For those raised in religious traditions that obsessed over following the letter of the law, crossing every “T” and dotting every “i” when it comes to obeying all those carved-in-stone commandments, here’s some good news. The reason for our suffering is not some vengeful, drill sergeant God who wants us to “get it right,” every single time. Sure, there are good reasons for all those laws and commandments. But it’s not because God wanted to make our lives miserable.
No, actually, the problem is due to a very understandable situation that had nothing to do with God — it’s called “human error.” Somebody MISTRANSLATED a key passage in the Bible!
And once that mistranslation starting making the rounds, and others in the church hierarchy began adopting the idea as their own… even expanding on it, and making it ten times more awful than the original mistake… that’s when all the trouble started.
The passage in question comes from the New Testament, from the gospel of Matthew: “Be ye therefore perfect, as also your heavenly Father is perfect.” (5:48, if you want to look it up).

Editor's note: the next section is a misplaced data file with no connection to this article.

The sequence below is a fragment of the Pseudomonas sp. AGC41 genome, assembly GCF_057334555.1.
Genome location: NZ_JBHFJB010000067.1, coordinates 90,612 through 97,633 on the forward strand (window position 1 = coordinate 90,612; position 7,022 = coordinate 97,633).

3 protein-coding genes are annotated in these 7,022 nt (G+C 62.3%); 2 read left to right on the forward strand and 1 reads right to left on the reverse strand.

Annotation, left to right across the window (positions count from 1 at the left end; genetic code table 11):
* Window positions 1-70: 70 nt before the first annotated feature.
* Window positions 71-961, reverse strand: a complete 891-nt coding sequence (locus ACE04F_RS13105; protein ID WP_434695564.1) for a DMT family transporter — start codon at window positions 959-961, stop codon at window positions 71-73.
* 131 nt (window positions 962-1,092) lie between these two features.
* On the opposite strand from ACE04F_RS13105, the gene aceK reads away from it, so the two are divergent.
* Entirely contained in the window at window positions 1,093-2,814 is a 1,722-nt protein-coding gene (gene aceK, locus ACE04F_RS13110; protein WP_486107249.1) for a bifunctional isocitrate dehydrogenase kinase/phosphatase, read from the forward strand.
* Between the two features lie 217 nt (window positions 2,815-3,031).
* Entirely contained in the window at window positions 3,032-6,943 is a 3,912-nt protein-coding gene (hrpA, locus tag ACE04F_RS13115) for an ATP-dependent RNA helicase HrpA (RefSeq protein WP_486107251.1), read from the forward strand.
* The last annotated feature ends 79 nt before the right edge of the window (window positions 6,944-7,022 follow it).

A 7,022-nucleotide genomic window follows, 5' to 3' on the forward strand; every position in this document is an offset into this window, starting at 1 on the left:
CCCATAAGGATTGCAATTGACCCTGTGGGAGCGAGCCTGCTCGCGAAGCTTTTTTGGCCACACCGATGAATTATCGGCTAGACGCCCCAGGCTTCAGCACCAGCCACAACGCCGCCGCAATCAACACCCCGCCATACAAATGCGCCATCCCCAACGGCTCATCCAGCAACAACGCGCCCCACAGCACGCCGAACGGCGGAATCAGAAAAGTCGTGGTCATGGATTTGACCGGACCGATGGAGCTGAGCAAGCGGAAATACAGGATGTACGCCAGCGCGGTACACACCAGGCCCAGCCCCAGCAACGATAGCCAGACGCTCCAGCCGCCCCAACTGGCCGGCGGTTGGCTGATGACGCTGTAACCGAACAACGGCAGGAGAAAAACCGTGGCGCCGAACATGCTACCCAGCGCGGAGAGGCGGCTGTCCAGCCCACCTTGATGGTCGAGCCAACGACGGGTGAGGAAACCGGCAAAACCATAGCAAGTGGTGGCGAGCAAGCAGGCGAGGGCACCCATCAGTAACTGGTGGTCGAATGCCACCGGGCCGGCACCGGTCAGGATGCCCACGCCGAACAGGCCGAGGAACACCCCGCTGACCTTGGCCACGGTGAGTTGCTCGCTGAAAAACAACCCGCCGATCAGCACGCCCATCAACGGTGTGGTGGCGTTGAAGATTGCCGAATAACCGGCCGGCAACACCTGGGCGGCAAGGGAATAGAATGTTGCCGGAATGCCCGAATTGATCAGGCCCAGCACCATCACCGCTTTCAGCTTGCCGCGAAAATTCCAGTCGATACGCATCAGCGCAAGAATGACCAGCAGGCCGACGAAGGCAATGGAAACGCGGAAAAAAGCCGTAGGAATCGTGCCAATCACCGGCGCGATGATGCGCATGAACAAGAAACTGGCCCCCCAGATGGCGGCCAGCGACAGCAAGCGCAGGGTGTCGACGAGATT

The famous Episcopal scholar, author, and creation spirituality guru Matthew Fox points out that the Greek word (in the original Biblical text) that had been misleadingly translated as “be perfect” is teleioi. Fox explains that a more accurate meaning is “be full grown, be adult, be complete and whole” — not “BE PERFECT!”
A parallel passage in Luke’s gospel (the equivalent of another eyewitness giving his own take on what he heard in the same sermon from Jesus) comes much closer to the original intent, in Fox’s opinion: “Be you compassionate as your Creator in heaven is compassionate.”
So there you have it. God didn’t intend holiness to be equated with perfectionism. Rather, in Fox’s thinking, our goal in this life is to “expand” or to “ripen,” to grow towards and into the pursuit of greater compassion for our fellow human beings and other creatures on this earth.
“Imperfection is not a sign of the absence of God,” says Fox.”It is a sign that the ongoing creation is no easy thing. We all bear scars from this rugged process. We can — and must — celebrate the scars.” The alternative, he adds, would be to opt out of the ongoing work of creation, in which we are all serving as partners along with God.
Simply put, questing for perfection is destructive, in so many different ways — while seeking to grow in faith by becoming more compassionate is much more CONSTRUCTIVE and ultimately more kind, more caring for all concerned.